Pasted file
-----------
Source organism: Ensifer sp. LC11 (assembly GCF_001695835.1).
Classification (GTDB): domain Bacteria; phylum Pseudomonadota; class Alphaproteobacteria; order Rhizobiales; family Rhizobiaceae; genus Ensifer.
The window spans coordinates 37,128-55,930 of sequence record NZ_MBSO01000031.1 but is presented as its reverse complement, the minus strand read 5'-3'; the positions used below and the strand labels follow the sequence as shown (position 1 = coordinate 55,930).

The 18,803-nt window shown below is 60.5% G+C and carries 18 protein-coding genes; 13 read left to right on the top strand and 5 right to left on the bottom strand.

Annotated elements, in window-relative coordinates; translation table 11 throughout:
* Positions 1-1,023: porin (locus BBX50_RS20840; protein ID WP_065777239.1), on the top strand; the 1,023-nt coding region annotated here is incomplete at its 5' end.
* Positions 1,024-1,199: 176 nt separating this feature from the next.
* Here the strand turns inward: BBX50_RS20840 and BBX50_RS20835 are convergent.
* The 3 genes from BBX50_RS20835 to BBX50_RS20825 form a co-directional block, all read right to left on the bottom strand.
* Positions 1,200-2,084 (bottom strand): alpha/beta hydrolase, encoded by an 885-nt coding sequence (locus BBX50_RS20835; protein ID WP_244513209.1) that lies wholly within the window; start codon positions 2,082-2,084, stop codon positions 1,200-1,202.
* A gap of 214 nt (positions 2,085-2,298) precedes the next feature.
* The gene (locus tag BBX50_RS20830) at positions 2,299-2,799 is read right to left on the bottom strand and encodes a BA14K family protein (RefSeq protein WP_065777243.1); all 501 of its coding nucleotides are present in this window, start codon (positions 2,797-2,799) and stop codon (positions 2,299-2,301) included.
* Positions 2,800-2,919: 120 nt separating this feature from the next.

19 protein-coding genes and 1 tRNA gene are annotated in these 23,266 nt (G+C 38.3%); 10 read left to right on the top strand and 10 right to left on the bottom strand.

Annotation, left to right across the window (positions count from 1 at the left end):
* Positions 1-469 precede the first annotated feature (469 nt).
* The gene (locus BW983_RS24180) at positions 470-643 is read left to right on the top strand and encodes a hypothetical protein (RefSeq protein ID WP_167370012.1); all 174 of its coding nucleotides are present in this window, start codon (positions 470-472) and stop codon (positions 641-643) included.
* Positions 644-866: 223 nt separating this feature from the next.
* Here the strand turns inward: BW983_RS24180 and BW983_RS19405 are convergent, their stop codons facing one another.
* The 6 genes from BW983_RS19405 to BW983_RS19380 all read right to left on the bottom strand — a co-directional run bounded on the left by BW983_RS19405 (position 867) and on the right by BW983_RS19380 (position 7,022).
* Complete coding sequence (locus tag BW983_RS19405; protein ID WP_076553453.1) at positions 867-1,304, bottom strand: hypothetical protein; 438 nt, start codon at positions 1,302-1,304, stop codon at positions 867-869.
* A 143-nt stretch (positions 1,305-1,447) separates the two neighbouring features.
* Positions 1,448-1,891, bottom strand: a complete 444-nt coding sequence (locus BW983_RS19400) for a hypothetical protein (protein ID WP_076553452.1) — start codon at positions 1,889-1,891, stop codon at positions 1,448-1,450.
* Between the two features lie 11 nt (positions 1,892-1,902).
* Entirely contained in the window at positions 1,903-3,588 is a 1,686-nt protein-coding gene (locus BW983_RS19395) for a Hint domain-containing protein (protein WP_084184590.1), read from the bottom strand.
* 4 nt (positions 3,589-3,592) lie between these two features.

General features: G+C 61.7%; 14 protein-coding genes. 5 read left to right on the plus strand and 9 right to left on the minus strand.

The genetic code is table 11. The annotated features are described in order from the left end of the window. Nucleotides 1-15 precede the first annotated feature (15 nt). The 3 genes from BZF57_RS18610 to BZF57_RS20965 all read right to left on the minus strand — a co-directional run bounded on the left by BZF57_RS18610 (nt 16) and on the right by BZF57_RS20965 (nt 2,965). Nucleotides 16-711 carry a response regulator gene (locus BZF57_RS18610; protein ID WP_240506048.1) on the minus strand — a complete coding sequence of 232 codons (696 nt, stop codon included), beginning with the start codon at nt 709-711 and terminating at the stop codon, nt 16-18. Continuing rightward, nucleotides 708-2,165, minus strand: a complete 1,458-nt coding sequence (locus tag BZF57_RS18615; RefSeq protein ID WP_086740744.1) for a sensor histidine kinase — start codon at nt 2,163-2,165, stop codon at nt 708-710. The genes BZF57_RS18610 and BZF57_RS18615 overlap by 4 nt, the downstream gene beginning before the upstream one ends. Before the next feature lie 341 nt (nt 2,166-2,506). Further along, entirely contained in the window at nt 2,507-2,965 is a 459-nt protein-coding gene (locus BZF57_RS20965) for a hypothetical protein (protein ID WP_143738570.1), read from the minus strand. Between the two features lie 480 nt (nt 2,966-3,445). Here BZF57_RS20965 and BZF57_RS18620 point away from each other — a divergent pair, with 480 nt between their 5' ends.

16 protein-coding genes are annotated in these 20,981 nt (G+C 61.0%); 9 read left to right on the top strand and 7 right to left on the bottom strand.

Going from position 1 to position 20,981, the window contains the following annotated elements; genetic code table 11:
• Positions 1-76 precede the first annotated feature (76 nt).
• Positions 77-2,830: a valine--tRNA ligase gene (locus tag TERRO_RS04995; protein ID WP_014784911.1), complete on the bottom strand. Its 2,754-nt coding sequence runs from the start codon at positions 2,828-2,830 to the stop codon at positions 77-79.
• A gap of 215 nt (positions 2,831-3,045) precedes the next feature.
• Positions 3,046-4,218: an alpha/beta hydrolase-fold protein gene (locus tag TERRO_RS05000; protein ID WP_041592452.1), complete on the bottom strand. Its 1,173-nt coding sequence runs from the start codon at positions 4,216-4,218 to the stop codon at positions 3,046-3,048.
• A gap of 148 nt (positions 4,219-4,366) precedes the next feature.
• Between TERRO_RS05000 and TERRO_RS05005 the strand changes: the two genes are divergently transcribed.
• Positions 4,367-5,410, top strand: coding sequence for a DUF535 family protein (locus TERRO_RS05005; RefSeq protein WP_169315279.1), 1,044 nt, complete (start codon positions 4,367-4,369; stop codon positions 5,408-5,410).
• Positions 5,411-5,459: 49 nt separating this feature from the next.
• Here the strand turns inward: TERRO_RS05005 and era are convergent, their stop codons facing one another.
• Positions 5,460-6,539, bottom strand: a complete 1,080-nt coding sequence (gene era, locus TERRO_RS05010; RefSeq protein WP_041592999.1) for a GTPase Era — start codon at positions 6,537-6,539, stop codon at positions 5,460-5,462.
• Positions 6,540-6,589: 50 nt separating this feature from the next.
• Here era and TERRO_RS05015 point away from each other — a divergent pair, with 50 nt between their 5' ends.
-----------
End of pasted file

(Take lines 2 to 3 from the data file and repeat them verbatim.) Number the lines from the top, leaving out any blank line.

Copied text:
Classification (GTDB): domain Bacteria; phylum Pseudomonadota; class Alphaproteobacteria; order Rhizobiales; family Rhizobiaceae; genus Ensifer.
The window spans coordinates 37,128-55,930 of sequence record NZ_MBSO01000031.1 but is presented as its reverse complement, the minus strand read 5'-3'; the positions used below and the strand labels follow the sequence as shown (position 1 = coordinate 55,930).